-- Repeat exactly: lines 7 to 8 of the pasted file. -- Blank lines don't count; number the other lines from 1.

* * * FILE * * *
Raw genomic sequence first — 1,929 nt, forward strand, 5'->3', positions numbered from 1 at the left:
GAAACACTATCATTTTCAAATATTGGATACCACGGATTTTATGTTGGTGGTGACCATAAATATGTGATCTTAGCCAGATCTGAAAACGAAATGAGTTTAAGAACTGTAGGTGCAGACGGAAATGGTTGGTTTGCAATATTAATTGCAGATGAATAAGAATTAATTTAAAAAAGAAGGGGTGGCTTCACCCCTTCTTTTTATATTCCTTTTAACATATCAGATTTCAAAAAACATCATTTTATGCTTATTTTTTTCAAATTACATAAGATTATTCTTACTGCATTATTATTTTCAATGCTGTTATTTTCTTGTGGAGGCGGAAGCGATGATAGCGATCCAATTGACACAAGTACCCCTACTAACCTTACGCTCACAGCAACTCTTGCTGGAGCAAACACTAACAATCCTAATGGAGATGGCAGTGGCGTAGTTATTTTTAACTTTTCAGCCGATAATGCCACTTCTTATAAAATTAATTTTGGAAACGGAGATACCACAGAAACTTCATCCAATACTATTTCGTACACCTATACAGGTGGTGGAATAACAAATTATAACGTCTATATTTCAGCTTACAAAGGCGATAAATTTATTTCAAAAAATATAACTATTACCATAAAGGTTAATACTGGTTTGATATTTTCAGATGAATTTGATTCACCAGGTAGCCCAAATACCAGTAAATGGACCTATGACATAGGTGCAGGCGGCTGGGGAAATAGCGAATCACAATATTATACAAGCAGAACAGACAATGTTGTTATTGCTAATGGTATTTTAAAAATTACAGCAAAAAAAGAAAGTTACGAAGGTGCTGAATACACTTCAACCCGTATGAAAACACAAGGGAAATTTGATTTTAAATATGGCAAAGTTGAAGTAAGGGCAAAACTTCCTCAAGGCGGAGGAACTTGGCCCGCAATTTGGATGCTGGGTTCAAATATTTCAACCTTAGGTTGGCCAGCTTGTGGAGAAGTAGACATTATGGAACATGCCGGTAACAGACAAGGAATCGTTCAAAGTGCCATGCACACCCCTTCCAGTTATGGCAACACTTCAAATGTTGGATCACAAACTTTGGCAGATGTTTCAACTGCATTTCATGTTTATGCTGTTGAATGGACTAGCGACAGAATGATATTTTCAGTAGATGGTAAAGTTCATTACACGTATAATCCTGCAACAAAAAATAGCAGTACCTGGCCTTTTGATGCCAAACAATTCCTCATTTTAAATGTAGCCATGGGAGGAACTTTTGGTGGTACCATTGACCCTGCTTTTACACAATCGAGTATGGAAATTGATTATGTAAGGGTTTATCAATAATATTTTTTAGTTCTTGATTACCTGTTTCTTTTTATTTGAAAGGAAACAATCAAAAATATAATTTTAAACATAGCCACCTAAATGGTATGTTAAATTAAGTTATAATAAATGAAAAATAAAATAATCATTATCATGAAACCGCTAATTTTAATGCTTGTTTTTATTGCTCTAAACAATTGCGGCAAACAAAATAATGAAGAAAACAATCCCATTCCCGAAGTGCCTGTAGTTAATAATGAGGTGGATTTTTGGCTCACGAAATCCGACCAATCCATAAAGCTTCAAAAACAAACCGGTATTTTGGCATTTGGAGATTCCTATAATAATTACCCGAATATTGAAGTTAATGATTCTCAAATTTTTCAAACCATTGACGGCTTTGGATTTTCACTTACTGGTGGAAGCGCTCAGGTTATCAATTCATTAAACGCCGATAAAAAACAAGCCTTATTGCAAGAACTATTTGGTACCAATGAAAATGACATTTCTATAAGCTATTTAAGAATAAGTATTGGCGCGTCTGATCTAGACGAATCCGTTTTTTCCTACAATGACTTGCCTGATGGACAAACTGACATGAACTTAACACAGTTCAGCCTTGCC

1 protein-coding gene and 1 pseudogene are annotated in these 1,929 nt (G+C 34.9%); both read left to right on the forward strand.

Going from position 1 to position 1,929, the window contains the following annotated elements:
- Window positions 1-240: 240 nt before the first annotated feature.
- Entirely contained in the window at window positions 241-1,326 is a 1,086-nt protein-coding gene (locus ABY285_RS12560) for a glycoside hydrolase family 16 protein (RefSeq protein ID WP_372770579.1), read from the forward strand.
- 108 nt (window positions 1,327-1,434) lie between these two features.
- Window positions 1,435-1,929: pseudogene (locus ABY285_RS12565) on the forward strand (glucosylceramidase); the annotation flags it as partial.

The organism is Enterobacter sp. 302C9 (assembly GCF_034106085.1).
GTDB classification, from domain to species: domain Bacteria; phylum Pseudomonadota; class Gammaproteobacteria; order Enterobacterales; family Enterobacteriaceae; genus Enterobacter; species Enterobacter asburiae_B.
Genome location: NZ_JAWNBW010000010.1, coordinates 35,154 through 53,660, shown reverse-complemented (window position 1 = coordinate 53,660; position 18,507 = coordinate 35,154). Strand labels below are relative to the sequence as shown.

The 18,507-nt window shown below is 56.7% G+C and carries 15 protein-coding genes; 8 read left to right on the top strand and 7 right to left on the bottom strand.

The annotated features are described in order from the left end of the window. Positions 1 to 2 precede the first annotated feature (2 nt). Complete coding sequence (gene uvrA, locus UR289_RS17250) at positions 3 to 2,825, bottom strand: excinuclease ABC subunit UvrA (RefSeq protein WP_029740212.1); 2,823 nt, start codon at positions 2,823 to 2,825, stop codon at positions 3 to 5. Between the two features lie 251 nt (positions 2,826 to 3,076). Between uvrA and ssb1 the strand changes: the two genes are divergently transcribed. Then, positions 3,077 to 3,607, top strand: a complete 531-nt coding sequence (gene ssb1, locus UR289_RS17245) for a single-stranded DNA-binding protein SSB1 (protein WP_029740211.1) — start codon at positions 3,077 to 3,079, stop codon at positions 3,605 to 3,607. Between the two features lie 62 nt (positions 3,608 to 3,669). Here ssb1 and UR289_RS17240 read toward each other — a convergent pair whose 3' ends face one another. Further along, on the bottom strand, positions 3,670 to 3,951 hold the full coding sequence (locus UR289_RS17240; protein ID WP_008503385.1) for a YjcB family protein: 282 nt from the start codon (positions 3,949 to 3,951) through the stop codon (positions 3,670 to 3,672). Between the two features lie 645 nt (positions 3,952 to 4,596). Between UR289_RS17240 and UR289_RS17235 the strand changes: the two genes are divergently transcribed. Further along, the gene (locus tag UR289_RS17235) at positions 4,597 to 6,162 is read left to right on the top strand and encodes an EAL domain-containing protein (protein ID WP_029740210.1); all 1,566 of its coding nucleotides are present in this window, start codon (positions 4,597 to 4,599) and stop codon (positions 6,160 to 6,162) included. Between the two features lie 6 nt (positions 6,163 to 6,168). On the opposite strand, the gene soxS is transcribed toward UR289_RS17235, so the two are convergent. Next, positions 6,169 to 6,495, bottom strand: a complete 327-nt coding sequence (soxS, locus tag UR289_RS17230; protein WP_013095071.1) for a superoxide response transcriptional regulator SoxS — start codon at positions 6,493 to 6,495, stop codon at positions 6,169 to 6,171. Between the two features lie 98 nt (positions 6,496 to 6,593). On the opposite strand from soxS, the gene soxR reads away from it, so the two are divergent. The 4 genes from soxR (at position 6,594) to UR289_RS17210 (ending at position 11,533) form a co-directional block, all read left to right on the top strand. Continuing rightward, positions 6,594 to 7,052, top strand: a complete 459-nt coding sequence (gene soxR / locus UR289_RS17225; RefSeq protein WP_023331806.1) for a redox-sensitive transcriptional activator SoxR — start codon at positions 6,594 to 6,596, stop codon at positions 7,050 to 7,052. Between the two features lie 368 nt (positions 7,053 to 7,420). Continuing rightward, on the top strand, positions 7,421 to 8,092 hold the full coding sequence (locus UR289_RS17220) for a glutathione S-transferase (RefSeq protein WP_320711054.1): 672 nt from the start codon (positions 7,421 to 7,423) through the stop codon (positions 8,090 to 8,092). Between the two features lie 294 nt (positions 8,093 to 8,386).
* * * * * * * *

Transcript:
- 108 nt (window positions 1,327-1,434) lie between these two features.
- Window positions 1,435-1,929: pseudogene (locus ABY285_RS12565) on the forward strand (glucosylceramidase); the annotation flags it as partial.